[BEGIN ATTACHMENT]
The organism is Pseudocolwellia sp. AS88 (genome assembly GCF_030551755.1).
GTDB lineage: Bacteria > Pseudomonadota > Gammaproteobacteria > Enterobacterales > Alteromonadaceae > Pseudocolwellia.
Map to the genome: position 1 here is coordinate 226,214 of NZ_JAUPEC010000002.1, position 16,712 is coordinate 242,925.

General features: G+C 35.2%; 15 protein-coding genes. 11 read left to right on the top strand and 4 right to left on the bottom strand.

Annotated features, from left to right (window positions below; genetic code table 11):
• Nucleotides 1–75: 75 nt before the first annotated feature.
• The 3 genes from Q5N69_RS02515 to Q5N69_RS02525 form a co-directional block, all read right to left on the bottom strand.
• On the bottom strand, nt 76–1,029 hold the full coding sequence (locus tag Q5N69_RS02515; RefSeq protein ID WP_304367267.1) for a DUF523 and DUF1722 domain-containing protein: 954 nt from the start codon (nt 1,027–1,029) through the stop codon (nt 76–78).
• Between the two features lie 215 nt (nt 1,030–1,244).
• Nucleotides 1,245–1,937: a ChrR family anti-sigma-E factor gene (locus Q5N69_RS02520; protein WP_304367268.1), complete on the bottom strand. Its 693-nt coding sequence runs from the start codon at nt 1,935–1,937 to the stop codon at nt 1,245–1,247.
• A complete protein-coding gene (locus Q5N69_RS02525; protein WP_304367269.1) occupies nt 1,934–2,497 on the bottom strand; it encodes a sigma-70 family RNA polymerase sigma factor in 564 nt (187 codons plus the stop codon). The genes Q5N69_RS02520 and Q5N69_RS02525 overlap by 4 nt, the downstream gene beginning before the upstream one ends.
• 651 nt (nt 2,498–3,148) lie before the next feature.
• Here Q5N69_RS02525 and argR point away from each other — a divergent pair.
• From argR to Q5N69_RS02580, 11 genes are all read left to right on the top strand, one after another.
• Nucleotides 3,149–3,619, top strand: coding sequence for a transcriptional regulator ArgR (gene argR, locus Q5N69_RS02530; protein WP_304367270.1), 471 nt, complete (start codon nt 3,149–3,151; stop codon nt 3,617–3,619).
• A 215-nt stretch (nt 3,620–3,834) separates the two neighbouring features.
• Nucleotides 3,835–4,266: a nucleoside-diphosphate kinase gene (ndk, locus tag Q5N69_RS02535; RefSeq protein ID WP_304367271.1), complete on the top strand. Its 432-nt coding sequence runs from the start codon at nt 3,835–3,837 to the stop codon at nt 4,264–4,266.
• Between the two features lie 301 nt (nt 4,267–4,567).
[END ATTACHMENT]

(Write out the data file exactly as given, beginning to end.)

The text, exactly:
The organism is Pseudocolwellia sp. AS88 (genome assembly GCF_030551755.1).
GTDB lineage: Bacteria > Pseudomonadota > Gammaproteobacteria > Enterobacterales > Alteromonadaceae > Pseudocolwellia.
Map to the genome: position 1 here is coordinate 226,214 of NZ_JAUPEC010000002.1, position 16,712 is coordinate 242,925.

General features: G+C 35.2%; 15 protein-coding genes. 11 read left to right on the top strand and 4 right to left on the bottom strand.

Annotated features, from left to right (window positions below; genetic code table 11):
• Nucleotides 1–75: 75 nt before the first annotated feature.
• The 3 genes from Q5N69_RS02515 to Q5N69_RS02525 form a co-directional block, all read right to left on the bottom strand.
• On the bottom strand, nt 76–1,029 hold the full coding sequence (locus tag Q5N69_RS02515; RefSeq protein ID WP_304367267.1) for a DUF523 and DUF1722 domain-containing protein: 954 nt from the start codon (nt 1,027–1,029) through the stop codon (nt 76–78).
• Between the two features lie 215 nt (nt 1,030–1,244).
• Nucleotides 1,245–1,937: a ChrR family anti-sigma-E factor gene (locus Q5N69_RS02520; protein WP_304367268.1), complete on the bottom strand. Its 693-nt coding sequence runs from the start codon at nt 1,935–1,937 to the stop codon at nt 1,245–1,247.
• A complete protein-coding gene (locus Q5N69_RS02525; protein WP_304367269.1) occupies nt 1,934–2,497 on the bottom strand; it encodes a sigma-70 family RNA polymerase sigma factor in 564 nt (187 codons plus the stop codon). The genes Q5N69_RS02520 and Q5N69_RS02525 overlap by 4 nt, the downstream gene beginning before the upstream one ends.
• 651 nt (nt 2,498–3,148) lie before the next feature.
• Here Q5N69_RS02525 and argR point away from each other — a divergent pair.
• From argR to Q5N69_RS02580, 11 genes are all read left to right on the top strand, one after another.
• Nucleotides 3,149–3,619, top strand: coding sequence for a transcriptional regulator ArgR (gene argR, locus Q5N69_RS02530; protein WP_304367270.1), 471 nt, complete (start codon nt 3,149–3,151; stop codon nt 3,617–3,619).
• A 215-nt stretch (nt 3,620–3,834) separates the two neighbouring features.
• Nucleotides 3,835–4,266: a nucleoside-diphosphate kinase gene (ndk, locus tag Q5N69_RS02535; RefSeq protein ID WP_304367271.1), complete on the top strand. Its 432-nt coding sequence runs from the start codon at nt 3,835–3,837 to the stop codon at nt 4,264–4,266.
• Between the two features lie 301 nt (nt 4,267–4,567).